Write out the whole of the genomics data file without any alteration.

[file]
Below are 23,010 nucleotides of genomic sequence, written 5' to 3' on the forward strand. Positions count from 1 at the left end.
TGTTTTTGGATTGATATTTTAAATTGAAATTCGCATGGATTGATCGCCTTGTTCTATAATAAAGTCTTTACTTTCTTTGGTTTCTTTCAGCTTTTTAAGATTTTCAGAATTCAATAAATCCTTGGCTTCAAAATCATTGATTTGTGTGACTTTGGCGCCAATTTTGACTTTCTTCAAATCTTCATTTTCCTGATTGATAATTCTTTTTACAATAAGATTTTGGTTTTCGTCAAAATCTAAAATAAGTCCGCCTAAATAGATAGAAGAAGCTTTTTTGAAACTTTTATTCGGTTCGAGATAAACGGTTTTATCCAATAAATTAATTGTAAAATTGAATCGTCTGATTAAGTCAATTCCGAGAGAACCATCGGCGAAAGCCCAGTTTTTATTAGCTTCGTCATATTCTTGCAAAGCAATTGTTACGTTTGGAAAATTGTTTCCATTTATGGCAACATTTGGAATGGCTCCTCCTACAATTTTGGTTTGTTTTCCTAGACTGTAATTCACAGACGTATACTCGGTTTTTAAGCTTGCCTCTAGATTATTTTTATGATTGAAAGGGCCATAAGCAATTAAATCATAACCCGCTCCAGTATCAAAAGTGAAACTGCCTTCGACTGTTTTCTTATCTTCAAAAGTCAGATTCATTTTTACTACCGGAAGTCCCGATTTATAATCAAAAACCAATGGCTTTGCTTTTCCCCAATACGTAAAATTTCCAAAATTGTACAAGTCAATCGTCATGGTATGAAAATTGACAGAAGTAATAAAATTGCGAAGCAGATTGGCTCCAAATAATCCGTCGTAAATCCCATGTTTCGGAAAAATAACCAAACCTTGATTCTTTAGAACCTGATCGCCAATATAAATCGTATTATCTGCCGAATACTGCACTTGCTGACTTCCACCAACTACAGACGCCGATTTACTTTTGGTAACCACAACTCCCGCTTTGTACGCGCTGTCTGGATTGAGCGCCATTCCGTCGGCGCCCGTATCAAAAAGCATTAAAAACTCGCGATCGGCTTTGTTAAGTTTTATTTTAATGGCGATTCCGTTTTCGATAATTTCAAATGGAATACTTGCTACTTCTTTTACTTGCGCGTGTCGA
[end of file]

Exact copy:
Below are 23,010 nucleotides of genomic sequence, written 5' to 3' on the forward strand. Positions count from 1 at the left end.
TGTTTTTGGATTGATATTTTAAATTGAAATTCGCATGGATTGATCGCCTTGTTCTATAATAAAGTCTTTACTTTCTTTGGTTTCTTTCAGCTTTTTAAGATTTTCAGAATTCAATAAATCCTTGGCTTCAAAATCATTGATTTGTGTGACTTTGGCGCCAATTTTGACTTTCTTCAAATCTTCATTTTCCTGATTGATAATTCTTTTTACAATAAGATTTTGGTTTTCGTCAAAATCTAAAATAAGTCCGCCTAAATAGATAGAAGAAGCTTTTTTGAAACTTTTATTCGGTTCGAGATAAACGGTTTTATCCAATAAATTAATTGTAAAATTGAATCGTCTGATTAAGTCAATTCCGAGAGAACCATCGGCGAAAGCCCAGTTTTTATTAGCTTCGTCATATTCTTGCAAAGCAATTGTTACGTTTGGAAAATTGTTTCCATTTATGGCAACATTTGGAATGGCTCCTCCTACAATTTTGGTTTGTTTTCCTAGACTGTAATTCACAGACGTATACTCGGTTTTTAAGCTTGCCTCTAGATTATTTTTATGATTGAAAGGGCCATAAGCAATTAAATCATAACCCGCTCCAGTATCAAAAGTGAAACTGCCTTCGACTGTTTTCTTATCTTCAAAAGTCAGATTCATTTTTACTACCGGAAGTCCCGATTTATAATCAAAAACCAATGGCTTTGCTTTTCCCCAATACGTAAAATTTCCAAAATTGTACAAGTCAATCGTCATGGTATGAAAATTGACAGAAGTAATAAAATTGCGAAGCAGATTGGCTCCAAATAATCCGTCGTAAATCCCATGTTTCGGAAAAATAACCAAACCTTGATTCTTTAGAACCTGATCGCCAATATAAATCGTATTATCTGCCGAATACTGCACTTGCTGACTTCCACCAACTACAGACGCCGATTTACTTTTGGTAACCACAACTCCCGCTTTGTACGCGCTGTCTGGATTGAGCGCCATTCCGTCGGCGCCCGTATCAAAAAGCATTAAAAACTCGCGATCGGCTTTGTTAAGTTTTATTTTAATGGCGATTCCGTTTTCGATAATTTCAAATGGAATACTTGCTACTTCTTTTACTTGCGCGTGTCGA